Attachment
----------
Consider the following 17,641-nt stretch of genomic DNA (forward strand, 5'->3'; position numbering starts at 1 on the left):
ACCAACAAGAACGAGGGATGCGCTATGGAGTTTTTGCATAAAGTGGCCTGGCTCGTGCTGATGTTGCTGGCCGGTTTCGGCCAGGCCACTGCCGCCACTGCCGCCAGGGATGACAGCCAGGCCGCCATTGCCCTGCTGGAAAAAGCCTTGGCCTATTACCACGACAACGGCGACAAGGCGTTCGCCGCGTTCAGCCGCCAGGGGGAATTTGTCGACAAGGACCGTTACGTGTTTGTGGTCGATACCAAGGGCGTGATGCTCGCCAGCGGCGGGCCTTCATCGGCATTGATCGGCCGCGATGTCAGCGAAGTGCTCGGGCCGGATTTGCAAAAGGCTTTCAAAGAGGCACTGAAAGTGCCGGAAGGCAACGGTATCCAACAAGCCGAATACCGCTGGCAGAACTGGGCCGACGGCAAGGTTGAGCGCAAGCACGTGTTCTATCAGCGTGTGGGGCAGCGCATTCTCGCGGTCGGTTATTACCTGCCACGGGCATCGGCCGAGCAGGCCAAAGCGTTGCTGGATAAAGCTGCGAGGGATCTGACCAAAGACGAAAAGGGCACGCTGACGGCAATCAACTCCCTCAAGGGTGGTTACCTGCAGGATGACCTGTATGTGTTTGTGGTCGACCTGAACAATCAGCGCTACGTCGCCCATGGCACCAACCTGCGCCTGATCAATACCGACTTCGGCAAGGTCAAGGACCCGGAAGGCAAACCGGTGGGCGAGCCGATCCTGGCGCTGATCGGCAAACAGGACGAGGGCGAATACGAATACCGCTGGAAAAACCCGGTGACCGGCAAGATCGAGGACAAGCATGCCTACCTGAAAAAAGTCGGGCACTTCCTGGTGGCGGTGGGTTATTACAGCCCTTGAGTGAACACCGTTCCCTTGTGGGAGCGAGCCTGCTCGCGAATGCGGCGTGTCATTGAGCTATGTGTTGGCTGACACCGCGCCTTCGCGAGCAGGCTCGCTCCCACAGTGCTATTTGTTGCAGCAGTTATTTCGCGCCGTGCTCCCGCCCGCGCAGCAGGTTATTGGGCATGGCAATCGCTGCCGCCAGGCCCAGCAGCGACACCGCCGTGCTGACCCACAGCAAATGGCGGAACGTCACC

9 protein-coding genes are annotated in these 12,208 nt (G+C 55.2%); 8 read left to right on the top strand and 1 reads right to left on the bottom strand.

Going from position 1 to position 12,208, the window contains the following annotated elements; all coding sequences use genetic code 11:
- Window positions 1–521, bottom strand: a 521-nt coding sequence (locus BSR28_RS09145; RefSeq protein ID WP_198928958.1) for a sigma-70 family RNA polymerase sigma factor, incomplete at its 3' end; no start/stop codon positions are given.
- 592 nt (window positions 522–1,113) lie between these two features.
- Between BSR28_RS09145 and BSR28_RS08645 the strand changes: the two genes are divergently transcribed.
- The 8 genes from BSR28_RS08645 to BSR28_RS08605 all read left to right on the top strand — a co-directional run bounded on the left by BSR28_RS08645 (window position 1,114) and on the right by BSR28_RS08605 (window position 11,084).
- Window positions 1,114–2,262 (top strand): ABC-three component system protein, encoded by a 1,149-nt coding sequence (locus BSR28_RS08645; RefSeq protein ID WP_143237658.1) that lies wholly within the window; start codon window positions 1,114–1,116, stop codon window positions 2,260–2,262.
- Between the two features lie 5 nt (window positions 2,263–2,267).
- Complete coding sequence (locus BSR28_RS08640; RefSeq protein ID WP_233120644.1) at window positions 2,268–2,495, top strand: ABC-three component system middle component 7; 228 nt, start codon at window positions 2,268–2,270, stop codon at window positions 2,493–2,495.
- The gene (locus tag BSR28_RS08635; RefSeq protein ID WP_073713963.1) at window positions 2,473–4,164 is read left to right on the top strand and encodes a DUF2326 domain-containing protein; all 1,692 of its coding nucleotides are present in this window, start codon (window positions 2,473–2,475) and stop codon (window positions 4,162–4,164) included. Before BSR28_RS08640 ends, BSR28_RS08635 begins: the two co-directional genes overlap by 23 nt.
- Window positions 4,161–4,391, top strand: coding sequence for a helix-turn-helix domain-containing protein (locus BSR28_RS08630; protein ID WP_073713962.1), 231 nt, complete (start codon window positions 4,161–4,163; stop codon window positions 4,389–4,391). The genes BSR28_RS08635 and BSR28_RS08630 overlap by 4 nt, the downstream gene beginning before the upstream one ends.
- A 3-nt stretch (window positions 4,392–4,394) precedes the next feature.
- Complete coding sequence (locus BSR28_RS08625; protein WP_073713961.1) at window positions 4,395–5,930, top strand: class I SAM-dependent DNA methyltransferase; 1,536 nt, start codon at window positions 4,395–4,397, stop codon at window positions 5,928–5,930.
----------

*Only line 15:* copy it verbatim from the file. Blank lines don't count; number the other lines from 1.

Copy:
- Complete coding sequence (locus BSR28_RS08625; protein WP_073713961.1) at window positions 4,395–5,930, top strand: class I SAM-dependent DNA methyltransferase; 1,536 nt, start codon at window positions 4,395–4,397, stop codon at window positions 5,928–5,930.